During the show, Lexi held a sign reading “help me come out” and gave Styles her bisexual Pride flag to hold.
“When I raise this flag, you’re officially out,” Styles told the audience. “I’ve heard that’s how it works.”
In July 2018, he helped a super fan named Grace come out to her mother.
Grace was attending Styles’ concert in San Jose, California — her 10th that summer — and brought a poster that read, “I’m gonna come out to my parents because of you!”
Styles saw the poster and, with Grace’s blessing, did the job for her: After asking for her mother’s name he shouted, “Tina, she’s gay!”
Tina was in her hotel room at the time, but when mother and daughter were reunited, she told Grace, “YES I DO LOVE YOU AND YOU CAN BE WHOEVER YOU WANT TO BE,” a tweet from the then-18-year-old said.
“[Harry’s] a proud supporter of the LGBTQ+ community and he’s made a lot of fans feel comfortable and proud to be who they are and I’m just one example of that,” Grace told BuzzFeed News shortly after the encounter.
McConnell said she is actually friends with Grace and was elsewhere in the concert venue that night.
She said Styles creates an atmosphere where fans feel comfortable sharing themselves with him — and each other.
“He always says, ‘Treat people with kindness,’ and I’ve never experienced an environment where everyone is so nice,” McConnell explained. “You’re talking to strangers, complimenting each other. It’s such a safe and open environment.”
Styles has long been an ally to the LGBTQ community: In 2018, he donated proceeds from a limited edition T-shirt to GLSEN, a nonprofit group that advocates for LGBTQ students.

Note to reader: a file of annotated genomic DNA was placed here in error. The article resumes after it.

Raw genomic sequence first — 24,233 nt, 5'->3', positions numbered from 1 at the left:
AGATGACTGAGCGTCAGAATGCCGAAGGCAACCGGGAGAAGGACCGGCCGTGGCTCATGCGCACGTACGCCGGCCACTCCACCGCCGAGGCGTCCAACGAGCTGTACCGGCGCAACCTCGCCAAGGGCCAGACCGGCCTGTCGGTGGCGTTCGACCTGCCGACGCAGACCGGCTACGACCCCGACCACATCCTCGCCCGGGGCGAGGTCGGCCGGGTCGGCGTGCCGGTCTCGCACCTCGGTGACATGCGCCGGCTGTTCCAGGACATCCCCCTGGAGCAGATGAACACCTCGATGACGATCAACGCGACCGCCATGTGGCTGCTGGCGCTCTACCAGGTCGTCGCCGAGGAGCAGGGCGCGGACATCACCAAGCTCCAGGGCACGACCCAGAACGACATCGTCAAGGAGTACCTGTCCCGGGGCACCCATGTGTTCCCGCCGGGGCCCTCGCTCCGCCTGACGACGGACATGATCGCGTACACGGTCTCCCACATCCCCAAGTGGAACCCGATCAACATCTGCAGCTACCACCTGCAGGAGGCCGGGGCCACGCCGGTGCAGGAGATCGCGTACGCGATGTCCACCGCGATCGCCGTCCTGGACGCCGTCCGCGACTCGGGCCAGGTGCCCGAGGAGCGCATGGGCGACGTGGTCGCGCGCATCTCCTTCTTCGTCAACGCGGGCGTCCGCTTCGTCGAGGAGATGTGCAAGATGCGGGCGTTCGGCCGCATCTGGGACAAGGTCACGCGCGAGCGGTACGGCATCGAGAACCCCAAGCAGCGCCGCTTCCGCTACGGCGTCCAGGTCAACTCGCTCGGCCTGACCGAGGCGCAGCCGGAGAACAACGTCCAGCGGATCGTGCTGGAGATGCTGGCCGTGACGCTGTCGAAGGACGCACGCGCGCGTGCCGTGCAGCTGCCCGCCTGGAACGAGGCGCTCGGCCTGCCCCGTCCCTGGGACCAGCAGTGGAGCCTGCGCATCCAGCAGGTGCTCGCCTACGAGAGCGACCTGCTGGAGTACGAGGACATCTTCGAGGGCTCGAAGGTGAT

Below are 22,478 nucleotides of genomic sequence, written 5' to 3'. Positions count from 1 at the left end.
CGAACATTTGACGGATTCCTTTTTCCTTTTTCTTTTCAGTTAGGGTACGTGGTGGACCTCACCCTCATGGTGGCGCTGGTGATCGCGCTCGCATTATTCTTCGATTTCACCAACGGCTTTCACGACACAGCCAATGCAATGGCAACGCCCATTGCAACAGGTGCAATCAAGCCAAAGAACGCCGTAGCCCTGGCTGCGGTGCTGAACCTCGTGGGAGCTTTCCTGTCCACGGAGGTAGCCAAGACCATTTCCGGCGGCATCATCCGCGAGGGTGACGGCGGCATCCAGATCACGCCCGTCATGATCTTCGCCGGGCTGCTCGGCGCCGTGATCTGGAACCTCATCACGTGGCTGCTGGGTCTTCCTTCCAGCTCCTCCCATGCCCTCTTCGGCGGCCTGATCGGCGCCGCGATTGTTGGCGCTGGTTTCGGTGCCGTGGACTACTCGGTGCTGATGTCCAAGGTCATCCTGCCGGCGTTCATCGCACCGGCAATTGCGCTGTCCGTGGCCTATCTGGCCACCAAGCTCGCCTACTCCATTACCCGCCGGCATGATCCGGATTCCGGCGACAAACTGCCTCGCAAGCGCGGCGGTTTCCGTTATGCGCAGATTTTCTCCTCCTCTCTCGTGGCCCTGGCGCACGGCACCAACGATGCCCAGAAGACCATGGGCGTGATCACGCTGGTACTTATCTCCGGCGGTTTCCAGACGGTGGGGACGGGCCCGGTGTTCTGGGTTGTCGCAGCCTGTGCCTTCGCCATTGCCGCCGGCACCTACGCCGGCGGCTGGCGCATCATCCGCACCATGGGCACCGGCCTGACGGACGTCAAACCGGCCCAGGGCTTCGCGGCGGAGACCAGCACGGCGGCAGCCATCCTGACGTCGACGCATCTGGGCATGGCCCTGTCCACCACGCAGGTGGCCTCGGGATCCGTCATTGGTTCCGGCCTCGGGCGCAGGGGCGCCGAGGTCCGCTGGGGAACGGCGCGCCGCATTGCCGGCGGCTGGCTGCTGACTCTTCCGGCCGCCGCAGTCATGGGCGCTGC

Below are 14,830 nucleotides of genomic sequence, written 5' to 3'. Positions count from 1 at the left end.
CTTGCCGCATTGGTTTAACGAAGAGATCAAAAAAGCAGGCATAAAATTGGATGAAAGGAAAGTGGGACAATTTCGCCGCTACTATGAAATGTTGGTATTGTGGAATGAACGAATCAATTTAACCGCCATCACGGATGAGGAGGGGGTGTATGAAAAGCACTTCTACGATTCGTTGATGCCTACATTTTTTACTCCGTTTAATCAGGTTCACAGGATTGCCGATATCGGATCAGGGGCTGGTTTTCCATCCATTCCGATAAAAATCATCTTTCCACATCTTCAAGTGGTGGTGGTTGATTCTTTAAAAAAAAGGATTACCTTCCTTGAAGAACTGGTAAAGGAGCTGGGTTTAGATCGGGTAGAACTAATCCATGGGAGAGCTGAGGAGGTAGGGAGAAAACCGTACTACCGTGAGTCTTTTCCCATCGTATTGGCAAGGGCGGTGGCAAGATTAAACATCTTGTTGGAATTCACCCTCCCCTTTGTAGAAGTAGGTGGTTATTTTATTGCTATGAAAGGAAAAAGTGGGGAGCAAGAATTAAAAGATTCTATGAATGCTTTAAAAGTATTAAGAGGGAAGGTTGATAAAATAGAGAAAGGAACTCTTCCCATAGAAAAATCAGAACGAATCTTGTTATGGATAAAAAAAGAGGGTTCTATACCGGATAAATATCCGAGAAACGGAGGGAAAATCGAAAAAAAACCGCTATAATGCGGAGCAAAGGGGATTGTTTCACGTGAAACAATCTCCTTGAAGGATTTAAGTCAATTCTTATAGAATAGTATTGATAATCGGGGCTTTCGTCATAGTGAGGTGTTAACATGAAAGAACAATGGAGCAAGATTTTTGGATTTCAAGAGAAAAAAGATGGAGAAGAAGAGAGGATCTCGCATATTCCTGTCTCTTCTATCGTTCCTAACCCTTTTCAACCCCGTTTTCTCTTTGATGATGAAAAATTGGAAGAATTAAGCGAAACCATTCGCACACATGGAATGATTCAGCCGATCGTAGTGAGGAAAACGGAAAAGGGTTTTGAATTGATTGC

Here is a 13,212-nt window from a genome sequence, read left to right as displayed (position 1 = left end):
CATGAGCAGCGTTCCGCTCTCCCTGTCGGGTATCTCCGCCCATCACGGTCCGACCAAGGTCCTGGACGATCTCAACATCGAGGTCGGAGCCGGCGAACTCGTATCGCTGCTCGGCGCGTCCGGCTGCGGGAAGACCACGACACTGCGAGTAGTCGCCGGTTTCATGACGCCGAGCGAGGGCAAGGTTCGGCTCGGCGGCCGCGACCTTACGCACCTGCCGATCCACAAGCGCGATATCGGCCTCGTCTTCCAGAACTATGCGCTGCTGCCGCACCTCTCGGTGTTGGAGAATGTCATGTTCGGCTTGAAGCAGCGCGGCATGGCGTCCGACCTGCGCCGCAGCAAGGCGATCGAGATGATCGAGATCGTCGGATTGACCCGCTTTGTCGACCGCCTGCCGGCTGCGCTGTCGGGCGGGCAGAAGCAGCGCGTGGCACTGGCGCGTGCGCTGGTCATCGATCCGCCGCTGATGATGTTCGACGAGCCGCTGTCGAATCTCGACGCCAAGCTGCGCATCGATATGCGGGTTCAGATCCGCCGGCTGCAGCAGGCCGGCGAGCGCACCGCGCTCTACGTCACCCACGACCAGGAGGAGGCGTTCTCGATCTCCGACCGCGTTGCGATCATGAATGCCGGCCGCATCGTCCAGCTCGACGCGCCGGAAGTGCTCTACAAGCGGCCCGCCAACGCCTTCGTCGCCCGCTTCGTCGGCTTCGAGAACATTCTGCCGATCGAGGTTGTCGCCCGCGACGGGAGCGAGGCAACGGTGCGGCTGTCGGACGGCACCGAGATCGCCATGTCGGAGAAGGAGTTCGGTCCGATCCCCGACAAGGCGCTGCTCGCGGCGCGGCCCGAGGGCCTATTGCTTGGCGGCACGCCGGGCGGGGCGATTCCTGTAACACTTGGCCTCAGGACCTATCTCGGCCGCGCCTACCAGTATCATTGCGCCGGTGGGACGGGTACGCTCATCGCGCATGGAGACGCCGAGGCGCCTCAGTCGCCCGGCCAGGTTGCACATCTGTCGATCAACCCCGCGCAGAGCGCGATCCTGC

He’s waved the rainbow flag and the transgender Pride flag at other shows and, in Philadelphia, borrowed a fan’s “Make America Gay Again” banner.
“I want to make people feel comfortable being whatever they want to be,” Styles said of waving the LGBTQ banners in a 2019 Rolling Stone cover story. “Maybe at a show you can have a moment of knowing that you’re not alone.”
In November 2017, Styles told fans at a Stockholm show, “If you are Black, if you are white, if you are gay, if you are straight, if you are transgender — whoever you are, whoever you want to be — I support you.”
He’s also been known to push the boundaries of the gender binary in fashion, wearing a sheer black, frilly blouse and pearl earrings to the Met Gala in 2019 and donning a lacy Gucci dress for the December 2020 cover of Vogue.
“It’s like anything — anytime you’re putting barriers up in your own life, you’re just limiting yourself,” he told Vogue at the time. “There’s so much joy to be had in playing with clothes. I’ve never really thought too much about what it means — it just becomes this extended part of creating something.”
Most recently, Styles dressed in drag as Dorothy from “The Wizard of Oz” in a Halloween-inspired Instagram post.
Labeled “Harryween,” the post received more than 6.7 million likes since Sunday, including from Gucci creative director Alessandro Michele and Harris Reed, one of Styles’ go-to designers.
Paul Roberts, choreographer for Styles’ “Treat People With Kindness” video, commented, “Harry, I have a feeling we’re not in Kansas anymore.”
By Dan Avery